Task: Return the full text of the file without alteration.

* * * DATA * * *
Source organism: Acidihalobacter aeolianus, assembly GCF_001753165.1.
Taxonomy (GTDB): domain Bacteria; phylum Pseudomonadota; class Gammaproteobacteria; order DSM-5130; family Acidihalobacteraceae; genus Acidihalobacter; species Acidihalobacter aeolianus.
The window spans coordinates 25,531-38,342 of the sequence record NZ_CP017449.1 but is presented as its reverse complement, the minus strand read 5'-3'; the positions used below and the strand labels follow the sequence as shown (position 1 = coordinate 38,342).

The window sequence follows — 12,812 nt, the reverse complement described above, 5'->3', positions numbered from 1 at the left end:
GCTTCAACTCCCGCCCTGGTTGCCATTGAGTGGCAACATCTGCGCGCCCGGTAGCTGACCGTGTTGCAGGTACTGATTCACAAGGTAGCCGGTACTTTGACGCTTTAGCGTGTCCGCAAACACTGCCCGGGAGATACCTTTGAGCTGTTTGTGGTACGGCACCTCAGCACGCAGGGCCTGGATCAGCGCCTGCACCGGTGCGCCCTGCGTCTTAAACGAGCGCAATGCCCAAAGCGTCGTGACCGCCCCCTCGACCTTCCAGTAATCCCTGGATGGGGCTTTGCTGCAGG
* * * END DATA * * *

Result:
Source organism: Acidihalobacter aeolianus, assembly GCF_001753165.1.
Taxonomy (GTDB): domain Bacteria; phylum Pseudomonadota; class Gammaproteobacteria; order DSM-5130; family Acidihalobacteraceae; genus Acidihalobacter; species Acidihalobacter aeolianus.
The window spans coordinates 25,531-38,342 of the sequence record NZ_CP017449.1 but is presented as its reverse complement, the minus strand read 5'-3'; the positions used below and the strand labels follow the sequence as shown (position 1 = coordinate 38,342).

The window sequence follows — 12,812 nt, the reverse complement described above, 5'->3', positions numbered from 1 at the left end:
GCTTCAACTCCCGCCCTGGTTGCCATTGAGTGGCAACATCTGCGCGCCCGGTAGCTGACCGTGTTGCAGGTACTGATTCACAAGGTAGCCGGTACTTTGACGCTTTAGCGTGTCCGCAAACACTGCCCGGGAGATACCTTTGAGCTGTTTGTGGTACGGCACCTCAGCACGCAGGGCCTGGATCAGCGCCTGCACCGGTGCGCCCTGCGTCTTAAACGAGCGCAATGCCCAAAGCGTCGTGACCGCCCCCTCGACCTTCCAGTAATCCCTGGATGGGGCTTTGCTGCAGG